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The Yuan’s Slip is Showing and Troublesome

Two and a half weeks from Xi Jinping’s expected and unprecedented 3rd term coronation as China’s president, the country is trying hard to tamp down any distractions in a year that has provided plenty of them: pandemic lockdowns; faltering economy; supply chain headaches; a reeling real estate bubble; you know the list.

We can now add plunging currency to the usual suspects, as China’s Yuan — also known as renminbi (literally translated as the peoples’ currency) or simply RMB — weakened a further 3.7% against the dollar in the past month, and over 11% so far this year. That’s trending for its worst annual performance against the Greenback since 1994, which is the year China unified its currency market in an effort to modernize it. Not great for a basket currency its promotors aspire to be the world’s finest.

Monday’s mark of 7.1738 RMB to dollar is also its worst since 2008, back when global markets were collapsing. This is a psychologically meaningful level that all but guarantees aggressive pushback by the People’s Bank of China (PBOC). On Monday, the bank announced the imposition of a risk reserve requirement of 20% on currency forward sales by banks, starting on September 28.

China has adjusted the FX risk reserve ratio on occasion in recent years, starting in 2015, but stopped doing so in 2020. The goal is to deter short sellers betting on further depreciation, something government spokesmen have even come out and warned investors against in the past several weeks, including PBOC deputy governor Liu Guoqiang.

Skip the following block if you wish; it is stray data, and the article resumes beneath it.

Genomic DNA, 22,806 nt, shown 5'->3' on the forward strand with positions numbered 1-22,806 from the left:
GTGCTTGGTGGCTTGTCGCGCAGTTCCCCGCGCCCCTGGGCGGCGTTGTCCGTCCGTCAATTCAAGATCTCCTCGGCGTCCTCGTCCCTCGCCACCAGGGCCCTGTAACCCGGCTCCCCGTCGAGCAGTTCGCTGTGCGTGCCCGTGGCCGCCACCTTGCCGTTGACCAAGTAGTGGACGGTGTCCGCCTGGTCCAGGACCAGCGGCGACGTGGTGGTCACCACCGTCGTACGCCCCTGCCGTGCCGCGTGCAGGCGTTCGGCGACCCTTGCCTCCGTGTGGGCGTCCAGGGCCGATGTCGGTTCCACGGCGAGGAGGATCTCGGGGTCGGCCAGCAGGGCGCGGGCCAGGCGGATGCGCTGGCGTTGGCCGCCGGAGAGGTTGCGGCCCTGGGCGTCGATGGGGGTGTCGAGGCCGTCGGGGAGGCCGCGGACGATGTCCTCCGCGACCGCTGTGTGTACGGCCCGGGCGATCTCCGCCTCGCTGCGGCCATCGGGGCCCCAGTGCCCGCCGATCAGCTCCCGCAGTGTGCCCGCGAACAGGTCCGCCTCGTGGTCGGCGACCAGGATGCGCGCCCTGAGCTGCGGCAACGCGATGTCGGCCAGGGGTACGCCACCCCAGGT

USD/CNY 5 Day Chart

It’s not the only move we’ll see. Other steps we can expect in the long term are delays in easing of monetary policy (a recent tool against recession); further cuts to foreign exchange reserve ratios; and pumping central bank bills into Hong Kong or elsewhere to stave off RMB liquidity. You can bet on a lot more firmer than usual midpoint fixings going forward as well.

Of course there’s not much they can do against the prime driver of the dollar’s recent surge: that would be the Federal Reserve, which has been aggressively raising rates to pump the brakes on inflation, resulting in part in bringing the trading strength of the dollar to a 20 year high, with all indications the policy will continue into next year. Other currencies, including the British pound and the South Korean won, have also struggled of late; the pound reaching a historic record low against the currency this week.

Look for more PBOC efforts to keep a lid on the problem, especially as the calendar draws nearer to the opening of the 20th Party Congress on October 16. While it has so far avoided more direct intervention, such moves are not off the table, should the slide persist or worsen significantly. Time will tell.


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